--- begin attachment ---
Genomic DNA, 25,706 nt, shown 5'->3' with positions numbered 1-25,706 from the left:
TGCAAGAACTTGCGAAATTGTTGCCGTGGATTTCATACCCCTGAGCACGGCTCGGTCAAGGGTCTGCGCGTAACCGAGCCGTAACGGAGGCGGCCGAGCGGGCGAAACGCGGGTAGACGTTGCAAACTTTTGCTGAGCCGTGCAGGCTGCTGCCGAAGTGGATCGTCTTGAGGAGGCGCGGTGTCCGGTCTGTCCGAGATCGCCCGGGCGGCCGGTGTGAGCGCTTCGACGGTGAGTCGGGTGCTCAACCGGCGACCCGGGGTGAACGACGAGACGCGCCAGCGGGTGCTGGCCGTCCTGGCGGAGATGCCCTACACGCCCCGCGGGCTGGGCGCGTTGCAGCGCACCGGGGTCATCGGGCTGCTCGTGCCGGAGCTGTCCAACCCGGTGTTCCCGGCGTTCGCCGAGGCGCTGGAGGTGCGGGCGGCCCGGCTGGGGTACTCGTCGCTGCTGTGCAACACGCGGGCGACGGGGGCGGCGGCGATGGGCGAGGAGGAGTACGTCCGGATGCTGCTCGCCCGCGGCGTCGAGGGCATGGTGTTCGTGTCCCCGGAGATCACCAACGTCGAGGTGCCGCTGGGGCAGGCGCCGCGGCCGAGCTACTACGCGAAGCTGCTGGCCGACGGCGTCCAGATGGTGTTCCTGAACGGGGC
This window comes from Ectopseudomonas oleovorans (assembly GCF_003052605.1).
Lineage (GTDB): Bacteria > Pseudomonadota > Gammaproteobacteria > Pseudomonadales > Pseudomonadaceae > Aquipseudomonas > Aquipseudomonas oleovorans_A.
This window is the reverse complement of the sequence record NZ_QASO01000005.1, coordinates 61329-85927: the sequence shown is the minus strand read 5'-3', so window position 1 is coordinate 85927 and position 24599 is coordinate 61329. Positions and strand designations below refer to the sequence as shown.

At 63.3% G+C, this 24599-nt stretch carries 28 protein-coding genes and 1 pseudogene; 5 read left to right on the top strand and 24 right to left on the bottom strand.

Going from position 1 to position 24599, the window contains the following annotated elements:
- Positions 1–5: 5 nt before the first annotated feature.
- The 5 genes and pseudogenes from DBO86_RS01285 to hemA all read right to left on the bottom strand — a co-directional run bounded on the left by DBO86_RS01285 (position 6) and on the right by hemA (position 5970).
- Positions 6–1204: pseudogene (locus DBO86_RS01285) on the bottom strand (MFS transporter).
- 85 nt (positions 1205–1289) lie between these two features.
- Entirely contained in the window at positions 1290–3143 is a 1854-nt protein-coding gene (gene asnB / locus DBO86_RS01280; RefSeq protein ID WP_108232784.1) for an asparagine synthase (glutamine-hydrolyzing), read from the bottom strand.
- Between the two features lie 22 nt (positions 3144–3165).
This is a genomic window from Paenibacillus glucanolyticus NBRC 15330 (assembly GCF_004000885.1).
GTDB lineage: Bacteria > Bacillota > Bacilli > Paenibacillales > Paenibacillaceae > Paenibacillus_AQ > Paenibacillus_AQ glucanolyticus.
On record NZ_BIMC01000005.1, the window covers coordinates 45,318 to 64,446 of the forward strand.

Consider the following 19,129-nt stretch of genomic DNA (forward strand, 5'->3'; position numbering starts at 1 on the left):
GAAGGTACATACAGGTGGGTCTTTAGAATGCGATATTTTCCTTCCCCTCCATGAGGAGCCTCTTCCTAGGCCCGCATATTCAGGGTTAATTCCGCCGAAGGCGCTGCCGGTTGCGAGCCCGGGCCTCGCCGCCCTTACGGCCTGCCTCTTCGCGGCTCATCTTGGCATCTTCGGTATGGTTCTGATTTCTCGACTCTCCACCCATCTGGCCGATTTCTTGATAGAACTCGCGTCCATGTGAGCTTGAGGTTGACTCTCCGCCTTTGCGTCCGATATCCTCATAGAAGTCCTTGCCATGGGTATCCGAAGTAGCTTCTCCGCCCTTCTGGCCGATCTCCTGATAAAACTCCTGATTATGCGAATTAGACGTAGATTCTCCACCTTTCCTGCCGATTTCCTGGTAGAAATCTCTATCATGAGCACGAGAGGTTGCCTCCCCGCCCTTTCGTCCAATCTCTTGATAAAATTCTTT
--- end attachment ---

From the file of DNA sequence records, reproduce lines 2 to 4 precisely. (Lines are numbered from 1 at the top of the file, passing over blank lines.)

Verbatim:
TGCAAGAACTTGCGAAATTGTTGCCGTGGATTTCATACCCCTGAGCACGGCTCGGTCAAGGGTCTGCGCGTAACCGAGCCGTAACGGAGGCGGCCGAGCGGGCGAAACGCGGGTAGACGTTGCAAACTTTTGCTGAGCCGTGCAGGCTGCTGCCGAAGTGGATCGTCTTGAGGAGGCGCGGTGTCCGGTCTGTCCGAGATCGCCCGGGCGGCCGGTGTGAGCGCTTCGACGGTGAGTCGGGTGCTCAACCGGCGACCCGGGGTGAACGACGAGACGCGCCAGCGGGTGCTGGCCGTCCTGGCGGAGATGCCCTACACGCCCCGCGGGCTGGGCGCGTTGCAGCGCACCGGGGTCATCGGGCTGCTCGTGCCGGAGCTGTCCAACCCGGTGTTCCCGGCGTTCGCCGAGGCGCTGGAGGTGCGGGCGGCCCGGCTGGGGTACTCGTCGCTGCTGTGCAACACGCGGGCGACGGGGGCGGCGGCGATGGGCGAGGAGGAGTACGTCCGGATGCTGCTCGCCCGCGGCGTCGAGGGCATGGTGTTCGTGTCCCCGGAGATCACCAACGTCGAGGTGCCGCTGGGGCAGGCGCCGCGGCCGAGCTACTACGCGAAGCTGCTGGCCGACGGCGTCCAGATGGTGTTCCTGAACGGGGC
This window comes from Ectopseudomonas oleovorans (assembly GCF_003052605.1).
Lineage (GTDB): Bacteria > Pseudomonadota > Gammaproteobacteria > Pseudomonadales > Pseudomonadaceae > Aquipseudomonas > Aquipseudomonas oleovorans_A.